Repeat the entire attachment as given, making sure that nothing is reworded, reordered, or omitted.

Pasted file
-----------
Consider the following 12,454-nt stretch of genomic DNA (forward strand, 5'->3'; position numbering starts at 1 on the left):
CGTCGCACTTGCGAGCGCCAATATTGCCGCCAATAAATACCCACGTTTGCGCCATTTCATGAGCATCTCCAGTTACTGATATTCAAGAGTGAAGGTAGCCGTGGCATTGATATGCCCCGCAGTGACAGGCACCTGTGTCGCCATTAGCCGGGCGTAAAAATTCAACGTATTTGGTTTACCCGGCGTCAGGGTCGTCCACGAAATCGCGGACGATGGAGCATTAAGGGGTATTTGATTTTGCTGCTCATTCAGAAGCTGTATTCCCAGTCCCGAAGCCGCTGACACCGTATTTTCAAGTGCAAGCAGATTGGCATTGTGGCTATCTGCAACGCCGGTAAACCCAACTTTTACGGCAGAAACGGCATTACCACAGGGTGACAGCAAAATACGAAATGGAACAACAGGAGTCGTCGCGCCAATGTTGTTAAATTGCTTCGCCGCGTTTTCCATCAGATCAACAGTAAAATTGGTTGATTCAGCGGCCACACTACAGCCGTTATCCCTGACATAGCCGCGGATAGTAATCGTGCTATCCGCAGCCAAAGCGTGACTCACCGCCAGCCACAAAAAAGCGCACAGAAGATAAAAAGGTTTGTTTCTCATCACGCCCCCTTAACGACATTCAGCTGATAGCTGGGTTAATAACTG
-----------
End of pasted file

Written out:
Consider the following 12,454-nt stretch of genomic DNA (forward strand, 5'->3'; position numbering starts at 1 on the left):
CGTCGCACTTGCGAGCGCCAATATTGCCGCCAATAAATACCCACGTTTGCGCCATTTCATGAGCATCTCCAGTTACTGATATTCAAGAGTGAAGGTAGCCGTGGCATTGATATGCCCCGCAGTGACAGGCACCTGTGTCGCCATTAGCCGGGCGTAAAAATTCAACGTATTTGGTTTACCCGGCGTCAGGGTCGTCCACGAAATCGCGGACGATGGAGCATTAAGGGGTATTTGATTTTGCTGCTCATTCAGAAGCTGTATTCCCAGTCCCGAAGCCGCTGACACCGTATTTTCAAGTGCAAGCAGATTGGCATTGTGGCTATCTGCAACGCCGGTAAACCCAACTTTTACGGCAGAAACGGCATTACCACAGGGTGACAGCAAAATACGAAATGGAACAACAGGAGTCGTCGCGCCAATGTTGTTAAATTGCTTCGCCGCGTTTTCCATCAGATCAACAGTAAAATTGGTTGATTCAGCGGCCACACTACAGCCGTTATCCCTGACATAGCCGCGGATAGTAATCGTGCTATCCGCAGCCAAAGCGTGACTCACCGCCAGCCACAAAAAAGCGCACAGAAGATAAAAAGGTTTGTTTCTCATCACGCCCCCTTAACGACATTCAGCTGATAGCTGGGTTAATAACTG